The herds are known by the areas they frequent: the Shawnee Creek and Broadfoot, the largest with a dozen or more horses each, and the Grassy Creek, Round Spring and Rocky Creek, each with four or five horses, said Dyer. Despite the availability of range, all live within a 20-mile stretch of the Current River, east and north of Eminence. The Shawnee herd, though often on the move, can sometimes be seen east of town near the Jacks Fork — early morning is most likely, she said. She offered general directions — but no guarantee.
We left our Eminence campground, the Arrowhead, early next day. Excited and hopeful, we drove the two miles east on Highway 106, then north (left) on County Road 211 (just past Big Shawnee Creek bridge). The three-mile road is gravel, narrow and in places, very steep, as it winds along the creek far below.
Rounding a curve, we saw ahead horses grazing in a grassy field. The herd? We parked, got out, but as we moved toward them, they eyed us suspiciously, then bolted, as we’d been told the herd might. Then we saw the fence, mostly hidden by trees. False alarm.
We drove on to the road’s end. On the left a primitive campground borders the rushing Jacks Fork, and on the right is a small parking area. From there, you walk a 50-foot long path leading to an enormous field — Shawnee field. Lavish with yellow wildflowers, it’s hidden from view by trees till you reach it.
There, at the far end, was the hoped-for spectacle: a cluster of strikingly unusual horses grazing. Snowy white with flowing blond manes and tails, they could have been ghost horses, or unicorns without the horns. This had to be the herd.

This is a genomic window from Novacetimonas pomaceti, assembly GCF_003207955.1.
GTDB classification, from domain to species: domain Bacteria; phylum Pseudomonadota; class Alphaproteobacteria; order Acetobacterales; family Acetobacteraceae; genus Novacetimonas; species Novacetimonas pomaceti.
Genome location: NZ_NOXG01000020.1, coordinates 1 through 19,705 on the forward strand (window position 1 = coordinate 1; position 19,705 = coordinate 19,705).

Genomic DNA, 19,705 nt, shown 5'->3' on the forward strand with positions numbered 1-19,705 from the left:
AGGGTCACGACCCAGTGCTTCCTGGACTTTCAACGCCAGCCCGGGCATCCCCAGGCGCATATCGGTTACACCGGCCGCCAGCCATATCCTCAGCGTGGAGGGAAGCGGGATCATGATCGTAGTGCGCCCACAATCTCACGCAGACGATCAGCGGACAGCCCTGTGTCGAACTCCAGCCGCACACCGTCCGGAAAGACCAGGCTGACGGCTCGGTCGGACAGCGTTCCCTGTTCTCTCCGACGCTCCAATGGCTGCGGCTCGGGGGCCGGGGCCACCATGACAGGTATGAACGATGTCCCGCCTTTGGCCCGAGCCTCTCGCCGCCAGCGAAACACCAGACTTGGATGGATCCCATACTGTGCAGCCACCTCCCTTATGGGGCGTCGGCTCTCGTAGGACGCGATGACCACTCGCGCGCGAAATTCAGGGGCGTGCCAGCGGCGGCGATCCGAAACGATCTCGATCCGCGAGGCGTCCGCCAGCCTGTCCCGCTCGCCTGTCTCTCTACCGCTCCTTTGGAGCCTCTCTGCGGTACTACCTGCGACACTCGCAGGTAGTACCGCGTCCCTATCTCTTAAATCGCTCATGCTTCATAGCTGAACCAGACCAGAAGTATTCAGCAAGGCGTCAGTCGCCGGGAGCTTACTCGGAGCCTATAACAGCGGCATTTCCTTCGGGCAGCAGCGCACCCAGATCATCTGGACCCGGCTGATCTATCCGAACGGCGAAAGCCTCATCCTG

No one had mentioned their coloring, not the variety we’d expected, and we hadn’t thought to ask about it. Even from a distance they were magnificent — 14 of them, big, each one a study in sharp-chiseled, thick-bodied muscle.
Slowly we walked toward them, made a fish-hook around and saw in their midst a black-as-carbon colt lying on the ground (he was fine; his mother nosed him hard and he leaped to his feet). We learned later that all the colts are born black but turn white as they grow up, and that an appaloosa in the herd early on could account for the striking coats. A dark horse is a youngster.
The horses were wary, though clearly not afraid, and, tails swishing, moseyed slowly ahead of us back toward the parking area. But the sudden engine noise of another visitor’s car spooked them, and they bolted, vanishing among the trees like apparitions. We didn’t catch even a glimpse of them again. But that was OK. Mission accomplished.